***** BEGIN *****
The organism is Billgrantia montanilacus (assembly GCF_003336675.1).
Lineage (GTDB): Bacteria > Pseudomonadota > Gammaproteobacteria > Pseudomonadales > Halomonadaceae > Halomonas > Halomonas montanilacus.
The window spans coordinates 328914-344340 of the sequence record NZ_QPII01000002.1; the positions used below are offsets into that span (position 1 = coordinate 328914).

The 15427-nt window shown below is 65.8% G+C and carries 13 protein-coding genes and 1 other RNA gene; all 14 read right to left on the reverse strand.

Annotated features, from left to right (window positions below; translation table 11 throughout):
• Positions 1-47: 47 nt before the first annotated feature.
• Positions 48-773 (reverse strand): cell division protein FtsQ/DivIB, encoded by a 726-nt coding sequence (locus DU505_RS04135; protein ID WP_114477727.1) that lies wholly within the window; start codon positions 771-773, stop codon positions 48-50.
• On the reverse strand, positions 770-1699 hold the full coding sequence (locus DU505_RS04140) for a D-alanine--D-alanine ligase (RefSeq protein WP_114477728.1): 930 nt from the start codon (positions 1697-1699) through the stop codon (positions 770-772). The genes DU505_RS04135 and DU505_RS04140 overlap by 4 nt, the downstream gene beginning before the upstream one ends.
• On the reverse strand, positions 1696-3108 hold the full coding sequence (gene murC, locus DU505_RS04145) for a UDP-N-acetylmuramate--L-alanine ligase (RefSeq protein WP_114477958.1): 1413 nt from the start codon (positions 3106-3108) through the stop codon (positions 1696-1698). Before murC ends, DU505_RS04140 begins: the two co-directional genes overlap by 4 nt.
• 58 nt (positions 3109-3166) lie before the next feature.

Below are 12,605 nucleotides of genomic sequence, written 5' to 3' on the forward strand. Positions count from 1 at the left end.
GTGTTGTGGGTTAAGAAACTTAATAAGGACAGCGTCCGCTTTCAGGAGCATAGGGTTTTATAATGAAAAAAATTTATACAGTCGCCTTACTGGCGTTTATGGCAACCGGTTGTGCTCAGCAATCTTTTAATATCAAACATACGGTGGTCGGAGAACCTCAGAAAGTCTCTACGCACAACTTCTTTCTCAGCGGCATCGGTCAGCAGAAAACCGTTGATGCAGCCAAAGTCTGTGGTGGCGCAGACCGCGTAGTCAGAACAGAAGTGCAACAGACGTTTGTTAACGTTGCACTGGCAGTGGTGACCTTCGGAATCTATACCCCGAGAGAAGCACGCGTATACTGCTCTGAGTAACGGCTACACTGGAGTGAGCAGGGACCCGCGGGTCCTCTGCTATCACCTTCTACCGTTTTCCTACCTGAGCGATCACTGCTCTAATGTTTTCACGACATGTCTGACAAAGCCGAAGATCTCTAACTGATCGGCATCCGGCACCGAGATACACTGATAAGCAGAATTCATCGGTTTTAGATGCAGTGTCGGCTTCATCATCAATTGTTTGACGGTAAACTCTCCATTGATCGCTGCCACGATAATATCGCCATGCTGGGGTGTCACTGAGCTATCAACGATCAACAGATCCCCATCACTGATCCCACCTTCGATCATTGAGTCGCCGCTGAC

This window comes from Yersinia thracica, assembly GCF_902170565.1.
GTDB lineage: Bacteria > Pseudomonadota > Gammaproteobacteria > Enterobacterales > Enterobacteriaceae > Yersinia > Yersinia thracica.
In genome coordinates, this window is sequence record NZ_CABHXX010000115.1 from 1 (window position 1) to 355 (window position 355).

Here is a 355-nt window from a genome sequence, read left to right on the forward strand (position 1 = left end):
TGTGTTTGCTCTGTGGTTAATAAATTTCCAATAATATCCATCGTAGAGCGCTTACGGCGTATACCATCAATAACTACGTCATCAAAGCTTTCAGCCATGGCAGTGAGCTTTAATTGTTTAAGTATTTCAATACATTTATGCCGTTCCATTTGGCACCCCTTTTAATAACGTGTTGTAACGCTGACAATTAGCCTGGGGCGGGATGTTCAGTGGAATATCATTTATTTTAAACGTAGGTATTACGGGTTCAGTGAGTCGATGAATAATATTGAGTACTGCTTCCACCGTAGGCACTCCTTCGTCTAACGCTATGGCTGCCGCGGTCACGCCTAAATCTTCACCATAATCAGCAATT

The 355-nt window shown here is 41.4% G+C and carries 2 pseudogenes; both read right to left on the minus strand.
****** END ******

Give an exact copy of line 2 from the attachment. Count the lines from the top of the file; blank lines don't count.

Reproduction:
Lineage (GTDB): Bacteria > Pseudomonadota > Gammaproteobacteria > Pseudomonadales > Halomonadaceae > Halomonas > Halomonas montanilacus.